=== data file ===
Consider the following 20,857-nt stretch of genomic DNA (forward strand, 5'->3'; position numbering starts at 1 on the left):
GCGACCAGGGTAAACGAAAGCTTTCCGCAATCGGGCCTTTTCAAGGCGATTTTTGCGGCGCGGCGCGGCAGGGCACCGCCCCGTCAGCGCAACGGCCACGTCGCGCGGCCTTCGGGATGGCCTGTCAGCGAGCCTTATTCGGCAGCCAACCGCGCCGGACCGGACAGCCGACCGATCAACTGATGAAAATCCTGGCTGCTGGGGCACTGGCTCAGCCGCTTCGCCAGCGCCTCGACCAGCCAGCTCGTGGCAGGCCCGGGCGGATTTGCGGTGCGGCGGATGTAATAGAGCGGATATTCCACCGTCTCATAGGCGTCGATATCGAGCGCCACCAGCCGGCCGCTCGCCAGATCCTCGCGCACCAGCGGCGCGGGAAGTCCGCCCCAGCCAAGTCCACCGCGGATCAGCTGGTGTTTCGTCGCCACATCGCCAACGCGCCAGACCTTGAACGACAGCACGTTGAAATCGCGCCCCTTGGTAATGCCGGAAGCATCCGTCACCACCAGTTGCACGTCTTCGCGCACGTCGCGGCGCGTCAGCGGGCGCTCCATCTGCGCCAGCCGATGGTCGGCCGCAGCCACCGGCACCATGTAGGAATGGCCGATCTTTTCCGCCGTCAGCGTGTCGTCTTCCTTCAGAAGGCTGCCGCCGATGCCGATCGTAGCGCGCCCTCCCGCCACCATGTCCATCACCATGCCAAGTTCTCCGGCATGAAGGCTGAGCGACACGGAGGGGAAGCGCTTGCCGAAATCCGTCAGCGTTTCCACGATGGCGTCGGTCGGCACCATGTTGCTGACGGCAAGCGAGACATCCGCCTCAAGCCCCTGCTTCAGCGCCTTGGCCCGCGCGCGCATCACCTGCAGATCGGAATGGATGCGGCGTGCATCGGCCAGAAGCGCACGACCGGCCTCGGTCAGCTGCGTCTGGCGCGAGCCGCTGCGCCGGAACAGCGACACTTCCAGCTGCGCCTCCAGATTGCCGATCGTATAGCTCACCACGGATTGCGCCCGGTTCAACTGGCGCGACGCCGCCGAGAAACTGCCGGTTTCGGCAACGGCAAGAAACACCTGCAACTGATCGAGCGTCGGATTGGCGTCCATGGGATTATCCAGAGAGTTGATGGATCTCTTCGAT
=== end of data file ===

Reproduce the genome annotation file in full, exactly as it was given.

Consider the following 20,857-nt stretch of genomic DNA (forward strand, 5'->3'; position numbering starts at 1 on the left):
GCGACCAGGGTAAACGAAAGCTTTCCGCAATCGGGCCTTTTCAAGGCGATTTTTGCGGCGCGGCGCGGCAGGGCACCGCCCCGTCAGCGCAACGGCCACGTCGCGCGGCCTTCGGGATGGCCTGTCAGCGAGCCTTATTCGGCAGCCAACCGCGCCGGACCGGACAGCCGACCGATCAACTGATGAAAATCCTGGCTGCTGGGGCACTGGCTCAGCCGCTTCGCCAGCGCCTCGACCAGCCAGCTCGTGGCAGGCCCGGGCGGATTTGCGGTGCGGCGGATGTAATAGAGCGGATATTCCACCGTCTCATAGGCGTCGATATCGAGCGCCACCAGCCGGCCGCTCGCCAGATCCTCGCGCACCAGCGGCGCGGGAAGTCCGCCCCAGCCAAGTCCACCGCGGATCAGCTGGTGTTTCGTCGCCACATCGCCAACGCGCCAGACCTTGAACGACAGCACGTTGAAATCGCGCCCCTTGGTAATGCCGGAAGCATCCGTCACCACCAGTTGCACGTCTTCGCGCACGTCGCGGCGCGTCAGCGGGCGCTCCATCTGCGCCAGCCGATGGTCGGCCGCAGCCACCGGCACCATGTAGGAATGGCCGATCTTTTCCGCCGTCAGCGTGTCGTCTTCCTTCAGAAGGCTGCCGCCGATGCCGATCGTAGCGCGCCCTCCCGCCACCATGTCCATCACCATGCCAAGTTCTCCGGCATGAAGGCTGAGCGACACGGAGGGGAAGCGCTTGCCGAAATCCGTCAGCGTTTCCACGATGGCGTCGGTCGGCACCATGTTGCTGACGGCAAGCGAGACATCCGCCTCAAGCCCCTGCTTCAGCGCCTTGGCCCGCGCGCGCATCACCTGCAGATCGGAATGGATGCGGCGTGCATCGGCCAGAAGCGCACGACCGGCCTCGGTCAGCTGCGTCTGGCGCGAGCCGCTGCGCCGGAACAGCGACACTTCCAGCTGCGCCTCCAGATTGCCGATCGTATAGCTCACCACGGATTGCGCCCGGTTCAACTGGCGCGACGCCGCCGAGAAACTGCCGGTTTCGGCAACGGCAAGAAACACCTGCAACTGATCGAGCGTCGGATTGGCGTCCATGGGATTATCCAGAGAGTTGATGGATCTCTTCGAT